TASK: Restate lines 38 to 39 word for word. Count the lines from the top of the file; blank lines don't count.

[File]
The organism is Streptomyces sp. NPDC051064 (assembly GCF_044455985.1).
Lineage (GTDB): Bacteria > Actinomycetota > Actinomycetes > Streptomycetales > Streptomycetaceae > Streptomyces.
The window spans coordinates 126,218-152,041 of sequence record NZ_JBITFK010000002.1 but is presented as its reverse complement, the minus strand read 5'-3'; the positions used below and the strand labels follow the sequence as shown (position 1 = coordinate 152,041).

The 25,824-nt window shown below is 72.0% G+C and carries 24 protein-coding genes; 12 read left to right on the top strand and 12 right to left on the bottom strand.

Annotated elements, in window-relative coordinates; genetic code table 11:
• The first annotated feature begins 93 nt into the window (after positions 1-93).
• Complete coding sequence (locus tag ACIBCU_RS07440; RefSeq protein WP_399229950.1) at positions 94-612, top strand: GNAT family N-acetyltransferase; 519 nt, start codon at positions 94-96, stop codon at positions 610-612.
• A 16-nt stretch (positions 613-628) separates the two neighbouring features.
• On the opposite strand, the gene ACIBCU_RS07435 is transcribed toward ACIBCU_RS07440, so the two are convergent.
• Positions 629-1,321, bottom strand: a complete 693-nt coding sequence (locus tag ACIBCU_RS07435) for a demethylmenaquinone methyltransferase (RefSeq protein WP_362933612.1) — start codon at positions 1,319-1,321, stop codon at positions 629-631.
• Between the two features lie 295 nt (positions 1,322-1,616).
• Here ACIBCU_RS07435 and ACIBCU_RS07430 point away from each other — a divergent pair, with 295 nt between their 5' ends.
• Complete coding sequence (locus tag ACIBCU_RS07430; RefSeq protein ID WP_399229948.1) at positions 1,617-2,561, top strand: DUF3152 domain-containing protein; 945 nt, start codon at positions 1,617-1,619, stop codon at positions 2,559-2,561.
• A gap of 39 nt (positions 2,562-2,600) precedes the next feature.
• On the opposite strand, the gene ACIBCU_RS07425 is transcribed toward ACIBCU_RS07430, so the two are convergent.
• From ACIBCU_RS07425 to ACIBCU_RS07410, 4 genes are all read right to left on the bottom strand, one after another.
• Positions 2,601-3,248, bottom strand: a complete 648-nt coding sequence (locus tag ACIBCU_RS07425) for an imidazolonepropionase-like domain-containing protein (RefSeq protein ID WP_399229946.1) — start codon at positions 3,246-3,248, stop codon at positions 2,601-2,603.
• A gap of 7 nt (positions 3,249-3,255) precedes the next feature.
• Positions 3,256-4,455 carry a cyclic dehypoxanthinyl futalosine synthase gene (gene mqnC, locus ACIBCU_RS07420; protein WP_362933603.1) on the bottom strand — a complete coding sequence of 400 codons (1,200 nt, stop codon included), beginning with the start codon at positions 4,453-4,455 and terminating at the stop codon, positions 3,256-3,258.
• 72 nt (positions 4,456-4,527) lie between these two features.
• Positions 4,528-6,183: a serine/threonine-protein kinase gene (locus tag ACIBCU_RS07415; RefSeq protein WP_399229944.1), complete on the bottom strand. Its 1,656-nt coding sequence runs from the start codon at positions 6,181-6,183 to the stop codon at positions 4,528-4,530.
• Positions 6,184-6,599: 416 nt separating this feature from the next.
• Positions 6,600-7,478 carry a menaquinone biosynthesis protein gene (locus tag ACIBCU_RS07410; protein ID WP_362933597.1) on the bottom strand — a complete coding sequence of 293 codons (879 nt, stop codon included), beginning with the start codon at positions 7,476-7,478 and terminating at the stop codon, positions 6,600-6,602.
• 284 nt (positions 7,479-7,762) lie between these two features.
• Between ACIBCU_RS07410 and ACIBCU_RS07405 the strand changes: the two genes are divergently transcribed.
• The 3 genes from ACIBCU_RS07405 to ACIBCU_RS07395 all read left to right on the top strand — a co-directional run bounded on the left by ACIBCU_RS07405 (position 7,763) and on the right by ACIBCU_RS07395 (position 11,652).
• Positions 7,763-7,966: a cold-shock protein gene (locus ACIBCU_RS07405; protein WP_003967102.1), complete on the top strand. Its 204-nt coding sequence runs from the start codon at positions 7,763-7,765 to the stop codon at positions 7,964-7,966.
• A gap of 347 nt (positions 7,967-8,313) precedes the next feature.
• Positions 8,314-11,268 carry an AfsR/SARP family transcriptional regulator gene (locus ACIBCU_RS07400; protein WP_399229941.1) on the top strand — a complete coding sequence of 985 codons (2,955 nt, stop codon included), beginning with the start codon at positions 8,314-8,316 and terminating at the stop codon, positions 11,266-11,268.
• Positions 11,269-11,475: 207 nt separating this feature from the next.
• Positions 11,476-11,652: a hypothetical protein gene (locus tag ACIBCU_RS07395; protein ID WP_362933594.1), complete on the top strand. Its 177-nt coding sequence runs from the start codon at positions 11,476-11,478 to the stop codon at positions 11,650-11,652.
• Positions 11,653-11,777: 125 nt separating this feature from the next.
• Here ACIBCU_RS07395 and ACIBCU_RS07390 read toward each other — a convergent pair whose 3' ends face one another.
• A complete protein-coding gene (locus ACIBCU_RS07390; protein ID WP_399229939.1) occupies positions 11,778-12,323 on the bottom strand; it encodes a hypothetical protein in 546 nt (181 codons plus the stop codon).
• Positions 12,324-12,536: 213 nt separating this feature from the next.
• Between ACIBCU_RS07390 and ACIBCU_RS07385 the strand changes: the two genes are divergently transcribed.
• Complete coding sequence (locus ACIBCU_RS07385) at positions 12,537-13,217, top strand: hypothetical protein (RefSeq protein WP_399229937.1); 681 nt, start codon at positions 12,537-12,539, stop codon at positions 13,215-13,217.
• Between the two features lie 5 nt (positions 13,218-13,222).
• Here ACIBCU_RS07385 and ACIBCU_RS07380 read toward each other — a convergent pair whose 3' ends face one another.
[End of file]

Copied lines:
• Between the two features lie 5 nt (positions 13,218-13,222).
• Here ACIBCU_RS07385 and ACIBCU_RS07380 read toward each other — a convergent pair whose 3' ends face one another.